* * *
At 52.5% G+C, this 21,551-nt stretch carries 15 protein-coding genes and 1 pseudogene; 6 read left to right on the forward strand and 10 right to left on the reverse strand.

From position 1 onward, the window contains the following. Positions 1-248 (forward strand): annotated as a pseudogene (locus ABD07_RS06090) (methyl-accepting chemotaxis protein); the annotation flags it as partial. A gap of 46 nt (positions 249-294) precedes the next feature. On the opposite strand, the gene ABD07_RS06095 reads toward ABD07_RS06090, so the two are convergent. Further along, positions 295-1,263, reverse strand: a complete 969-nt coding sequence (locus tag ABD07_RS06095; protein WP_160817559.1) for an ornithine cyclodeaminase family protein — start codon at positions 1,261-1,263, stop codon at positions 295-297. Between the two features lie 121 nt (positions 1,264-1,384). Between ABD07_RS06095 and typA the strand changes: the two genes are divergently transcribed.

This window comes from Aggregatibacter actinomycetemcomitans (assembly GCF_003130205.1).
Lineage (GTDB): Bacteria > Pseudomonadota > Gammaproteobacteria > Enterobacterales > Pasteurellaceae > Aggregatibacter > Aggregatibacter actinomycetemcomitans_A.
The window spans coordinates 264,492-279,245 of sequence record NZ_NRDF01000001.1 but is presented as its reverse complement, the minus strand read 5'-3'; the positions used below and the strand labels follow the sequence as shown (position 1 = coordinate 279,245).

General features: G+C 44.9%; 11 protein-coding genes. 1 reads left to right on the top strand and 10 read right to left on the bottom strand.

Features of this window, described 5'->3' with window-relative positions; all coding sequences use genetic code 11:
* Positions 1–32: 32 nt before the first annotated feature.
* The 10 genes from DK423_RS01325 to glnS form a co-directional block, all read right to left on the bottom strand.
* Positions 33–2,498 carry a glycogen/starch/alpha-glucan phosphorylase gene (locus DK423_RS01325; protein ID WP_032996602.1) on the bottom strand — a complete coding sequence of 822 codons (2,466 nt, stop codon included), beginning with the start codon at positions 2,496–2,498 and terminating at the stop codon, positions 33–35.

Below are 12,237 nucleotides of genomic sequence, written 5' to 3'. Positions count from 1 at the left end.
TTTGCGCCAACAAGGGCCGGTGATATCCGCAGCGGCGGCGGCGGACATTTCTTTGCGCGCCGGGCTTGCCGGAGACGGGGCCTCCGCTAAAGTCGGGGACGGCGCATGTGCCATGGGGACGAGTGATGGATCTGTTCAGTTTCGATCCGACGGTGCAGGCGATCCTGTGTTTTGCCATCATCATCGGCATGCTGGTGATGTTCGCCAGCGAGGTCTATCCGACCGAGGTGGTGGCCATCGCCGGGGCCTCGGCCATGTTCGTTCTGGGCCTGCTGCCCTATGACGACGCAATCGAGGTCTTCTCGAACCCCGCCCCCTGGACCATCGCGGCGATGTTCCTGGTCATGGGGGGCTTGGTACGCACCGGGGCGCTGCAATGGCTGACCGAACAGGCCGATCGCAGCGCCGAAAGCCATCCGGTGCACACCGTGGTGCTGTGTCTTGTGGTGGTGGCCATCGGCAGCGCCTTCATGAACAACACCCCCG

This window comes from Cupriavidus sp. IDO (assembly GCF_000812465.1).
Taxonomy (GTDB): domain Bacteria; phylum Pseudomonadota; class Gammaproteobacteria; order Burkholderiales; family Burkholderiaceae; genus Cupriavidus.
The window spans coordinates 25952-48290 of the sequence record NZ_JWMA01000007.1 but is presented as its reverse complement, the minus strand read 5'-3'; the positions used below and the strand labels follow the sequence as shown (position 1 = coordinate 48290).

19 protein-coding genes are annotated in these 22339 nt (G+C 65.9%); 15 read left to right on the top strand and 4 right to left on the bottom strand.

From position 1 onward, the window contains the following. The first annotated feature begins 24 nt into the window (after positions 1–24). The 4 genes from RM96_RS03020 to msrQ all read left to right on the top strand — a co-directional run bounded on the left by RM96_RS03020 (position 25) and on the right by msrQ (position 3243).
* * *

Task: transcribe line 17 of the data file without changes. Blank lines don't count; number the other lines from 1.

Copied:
From position 1 onward, the window contains the following. The first annotated feature begins 24 nt into the window (after positions 1–24). The 4 genes from RM96_RS03020 to msrQ all read left to right on the top strand — a co-directional run bounded on the left by RM96_RS03020 (position 25) and on the right by msrQ (position 3243).